Having made this decision [to attend NAM], the secretary general should take the opportunity while in Iran to press the Iranian government to permit the U.N. special rapporteur for human rights entry into the country to do his investigative work. The U.N. Human Rights Council created the Office of Special Rapporteur for Human Rights in Iran in March 2011, the first appointment of an investigator with a mandate to monitor a specific country since the council was created in 2006 to replace the 60-year-old U.N. Human Rights Commission. The Iranian government lobbied vociferously against the creation of the special rapporteur, whose mandate represents a significant diplomatic achievement for the Obama administration. It is also an important vindication of the administration’s decision to join the Human Rights Council, reversing the policy of the George W. Bush administration, which had shunned the council.Big whoop. Are the mullahs any less maniacal? Is the Ayatollah any less intent on building nukes and imposing his will on the world? If you answered "yes" to either question, you, too, likely see the American presence on this odious body as an "important vindication" of Obama's policies--you silly goose.
Since being elected as the special rapporteur, Ahmed Shaheed, a former Maldivian foreign minister, has produced two important reports—an interim report in September 2011 and one at the completion of his first term in March 2012, after which Shaheed’s mandate was extended—featuring extensive testimony cataloguing “allegations that produce a striking pattern of violations of fundamental human rights.” This marks the first time any U.N. agency has documented abuses in Iran in this way. While the Iranian government’s continuing refusal to allow Shaheed entry into the country has made his work more difficult, Iranian human rights activists say his impact has been considerable.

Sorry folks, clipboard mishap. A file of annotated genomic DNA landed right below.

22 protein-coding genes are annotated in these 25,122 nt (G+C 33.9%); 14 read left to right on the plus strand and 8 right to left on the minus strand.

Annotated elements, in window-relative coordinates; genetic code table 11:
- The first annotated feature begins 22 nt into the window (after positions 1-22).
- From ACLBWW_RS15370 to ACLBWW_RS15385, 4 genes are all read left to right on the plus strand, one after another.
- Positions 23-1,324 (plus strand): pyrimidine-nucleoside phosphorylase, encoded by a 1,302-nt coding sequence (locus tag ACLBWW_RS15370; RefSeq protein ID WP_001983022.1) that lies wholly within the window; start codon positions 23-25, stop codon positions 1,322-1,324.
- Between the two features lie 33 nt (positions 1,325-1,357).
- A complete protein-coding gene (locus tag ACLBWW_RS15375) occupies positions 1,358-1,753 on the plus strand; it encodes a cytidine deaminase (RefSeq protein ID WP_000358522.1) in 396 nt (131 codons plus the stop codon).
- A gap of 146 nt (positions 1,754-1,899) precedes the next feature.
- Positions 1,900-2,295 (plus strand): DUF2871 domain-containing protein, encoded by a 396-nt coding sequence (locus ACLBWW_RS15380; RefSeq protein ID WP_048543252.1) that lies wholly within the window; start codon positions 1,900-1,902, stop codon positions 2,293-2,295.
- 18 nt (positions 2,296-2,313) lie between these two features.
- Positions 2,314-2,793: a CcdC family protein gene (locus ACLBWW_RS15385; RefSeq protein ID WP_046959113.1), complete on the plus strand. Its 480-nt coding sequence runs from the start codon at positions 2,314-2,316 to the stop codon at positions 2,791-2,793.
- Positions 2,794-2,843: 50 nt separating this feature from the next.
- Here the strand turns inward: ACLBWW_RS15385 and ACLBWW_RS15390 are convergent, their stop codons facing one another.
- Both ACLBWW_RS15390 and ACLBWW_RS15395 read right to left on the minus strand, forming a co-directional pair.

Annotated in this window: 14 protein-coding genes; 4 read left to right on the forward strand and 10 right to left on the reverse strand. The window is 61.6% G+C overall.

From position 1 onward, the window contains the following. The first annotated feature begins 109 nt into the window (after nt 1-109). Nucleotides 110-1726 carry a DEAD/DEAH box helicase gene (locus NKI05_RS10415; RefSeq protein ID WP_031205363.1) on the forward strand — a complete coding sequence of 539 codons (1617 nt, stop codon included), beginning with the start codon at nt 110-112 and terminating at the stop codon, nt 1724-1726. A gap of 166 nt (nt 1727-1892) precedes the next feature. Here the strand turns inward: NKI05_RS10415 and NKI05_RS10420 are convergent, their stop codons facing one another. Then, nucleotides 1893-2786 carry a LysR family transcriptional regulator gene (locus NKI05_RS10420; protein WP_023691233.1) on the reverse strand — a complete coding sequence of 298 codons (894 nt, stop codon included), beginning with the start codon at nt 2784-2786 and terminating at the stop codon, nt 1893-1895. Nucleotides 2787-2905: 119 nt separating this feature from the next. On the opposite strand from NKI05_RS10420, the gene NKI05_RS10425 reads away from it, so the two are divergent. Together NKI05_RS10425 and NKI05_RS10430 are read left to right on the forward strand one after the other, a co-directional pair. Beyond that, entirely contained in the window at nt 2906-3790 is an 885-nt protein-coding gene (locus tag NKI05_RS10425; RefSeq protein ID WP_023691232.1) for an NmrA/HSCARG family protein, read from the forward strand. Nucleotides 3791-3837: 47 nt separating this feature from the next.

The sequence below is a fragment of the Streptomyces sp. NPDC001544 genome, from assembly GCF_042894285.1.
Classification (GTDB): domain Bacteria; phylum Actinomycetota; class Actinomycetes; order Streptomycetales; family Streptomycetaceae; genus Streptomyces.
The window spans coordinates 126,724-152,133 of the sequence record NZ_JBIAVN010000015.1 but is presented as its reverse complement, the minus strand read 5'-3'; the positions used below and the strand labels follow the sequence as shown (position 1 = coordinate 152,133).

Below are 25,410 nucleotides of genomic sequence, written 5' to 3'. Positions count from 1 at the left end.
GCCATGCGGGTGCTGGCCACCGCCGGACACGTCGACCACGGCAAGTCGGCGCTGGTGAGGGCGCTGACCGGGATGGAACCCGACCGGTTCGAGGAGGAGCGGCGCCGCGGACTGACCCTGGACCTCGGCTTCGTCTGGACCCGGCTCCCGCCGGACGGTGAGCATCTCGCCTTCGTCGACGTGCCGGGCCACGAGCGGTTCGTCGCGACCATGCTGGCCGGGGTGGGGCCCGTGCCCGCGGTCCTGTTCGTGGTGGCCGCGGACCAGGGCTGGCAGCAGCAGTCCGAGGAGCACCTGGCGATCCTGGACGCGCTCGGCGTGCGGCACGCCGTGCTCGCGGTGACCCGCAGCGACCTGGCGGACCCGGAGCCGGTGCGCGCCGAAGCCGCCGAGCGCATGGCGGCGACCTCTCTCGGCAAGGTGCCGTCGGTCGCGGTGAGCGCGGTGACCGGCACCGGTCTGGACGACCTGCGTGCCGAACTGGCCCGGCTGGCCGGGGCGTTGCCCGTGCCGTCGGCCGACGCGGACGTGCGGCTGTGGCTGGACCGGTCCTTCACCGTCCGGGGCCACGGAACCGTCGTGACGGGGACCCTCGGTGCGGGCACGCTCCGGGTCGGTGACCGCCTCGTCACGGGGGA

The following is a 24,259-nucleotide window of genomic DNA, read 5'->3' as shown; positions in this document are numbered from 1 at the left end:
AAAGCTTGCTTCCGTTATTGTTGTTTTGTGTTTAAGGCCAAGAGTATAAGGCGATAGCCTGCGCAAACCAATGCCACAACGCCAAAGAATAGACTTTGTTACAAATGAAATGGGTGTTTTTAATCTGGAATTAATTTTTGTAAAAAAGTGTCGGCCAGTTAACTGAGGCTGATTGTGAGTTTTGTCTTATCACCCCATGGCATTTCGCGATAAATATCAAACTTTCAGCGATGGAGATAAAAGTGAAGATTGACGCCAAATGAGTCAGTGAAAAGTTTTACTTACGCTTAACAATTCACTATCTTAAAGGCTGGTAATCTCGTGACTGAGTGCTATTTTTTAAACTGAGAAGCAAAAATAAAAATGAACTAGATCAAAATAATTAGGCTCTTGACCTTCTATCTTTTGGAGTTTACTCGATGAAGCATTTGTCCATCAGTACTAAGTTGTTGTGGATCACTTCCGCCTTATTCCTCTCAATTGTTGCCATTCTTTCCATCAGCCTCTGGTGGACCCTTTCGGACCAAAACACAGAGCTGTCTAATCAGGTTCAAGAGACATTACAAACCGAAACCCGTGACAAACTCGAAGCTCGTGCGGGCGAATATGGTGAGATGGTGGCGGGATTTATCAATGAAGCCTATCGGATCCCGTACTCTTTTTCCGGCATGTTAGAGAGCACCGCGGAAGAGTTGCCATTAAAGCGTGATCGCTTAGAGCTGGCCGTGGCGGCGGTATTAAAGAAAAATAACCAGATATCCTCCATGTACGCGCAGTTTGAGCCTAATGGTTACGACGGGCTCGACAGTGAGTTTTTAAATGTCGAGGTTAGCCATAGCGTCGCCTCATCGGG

According to Hadi Ghaemi, executive director of the International Campaign for Human Rights in Iran, there are a number of areas in which the creation of the special rapporteur has made a difference. “First, the appointment has activated a U.N. mechanism, which put the Iranian government on notice that it’s being watched,” he explains. “We believe that this has had a preventative impact, putting a break [on potential abuses], preventing things from getting too out of hand. It has also created an address for victims of abuses to register grievances.” Indeed, immediately after his appointment, hundreds of Iranians contacted Shaheed to submit their testimonies.
The work of the special rapporteur also had an impact on Iranian foreign policy, seriously complicating Iran’s diplomacy. “We know firsthand that as a result of the creation of the monitor, relations between Iran and Brazil have cooled off quite a lot,” Ghaemi says. With regard to the Iranian domestic front, the existence of a special rapporteur has helped to keep human rights on the agenda. “We’ve even seen references to this in [Iran’s] Parliament,” Ghaemi says. “The human rights issue has become part of the discourse within Iran.”...
Sunday, August 26, 2012
The UN's Clownish "Human Rights" Body Has a "Special Rapporteur" for Iran? Who Knew?
And here I thought they only had special rapporteurs to, um, rapporteur on the antics of hated Zionists. Silly moi. Not that the S.R. for Iran has actually made any headway since his appointment. That said, don't expect the UN's head honcho, currently attending the Ayatollah's NAM confab, to comment on the lack of progress: